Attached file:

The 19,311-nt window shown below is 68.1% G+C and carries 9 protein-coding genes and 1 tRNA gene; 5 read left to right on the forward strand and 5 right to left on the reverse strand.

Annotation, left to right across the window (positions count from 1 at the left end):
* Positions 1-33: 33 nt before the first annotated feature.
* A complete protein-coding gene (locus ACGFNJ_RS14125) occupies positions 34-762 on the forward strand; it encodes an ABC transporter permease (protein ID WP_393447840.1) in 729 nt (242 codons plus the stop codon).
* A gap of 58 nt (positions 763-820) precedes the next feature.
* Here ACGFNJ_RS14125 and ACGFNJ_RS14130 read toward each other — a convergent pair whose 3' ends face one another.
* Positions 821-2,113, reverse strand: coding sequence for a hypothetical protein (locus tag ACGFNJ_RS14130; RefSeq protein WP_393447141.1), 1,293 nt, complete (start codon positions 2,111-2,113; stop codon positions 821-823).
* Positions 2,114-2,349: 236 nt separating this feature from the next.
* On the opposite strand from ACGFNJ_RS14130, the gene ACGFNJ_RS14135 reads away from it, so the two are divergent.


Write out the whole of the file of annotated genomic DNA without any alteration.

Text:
The 19,311-nt window shown below is 68.1% G+C and carries 9 protein-coding genes and 1 tRNA gene; 5 read left to right on the forward strand and 5 right to left on the reverse strand.

Annotation, left to right across the window (positions count from 1 at the left end):
* Positions 1-33: 33 nt before the first annotated feature.
* A complete protein-coding gene (locus ACGFNJ_RS14125) occupies positions 34-762 on the forward strand; it encodes an ABC transporter permease (protein ID WP_393447840.1) in 729 nt (242 codons plus the stop codon).
* A gap of 58 nt (positions 763-820) precedes the next feature.
* Here ACGFNJ_RS14125 and ACGFNJ_RS14130 read toward each other — a convergent pair whose 3' ends face one another.
* Positions 821-2,113, reverse strand: coding sequence for a hypothetical protein (locus tag ACGFNJ_RS14130; RefSeq protein WP_393447141.1), 1,293 nt, complete (start codon positions 2,111-2,113; stop codon positions 821-823).
* Positions 2,114-2,349: 236 nt separating this feature from the next.
* On the opposite strand from ACGFNJ_RS14130, the gene ACGFNJ_RS14135 reads away from it, so the two are divergent.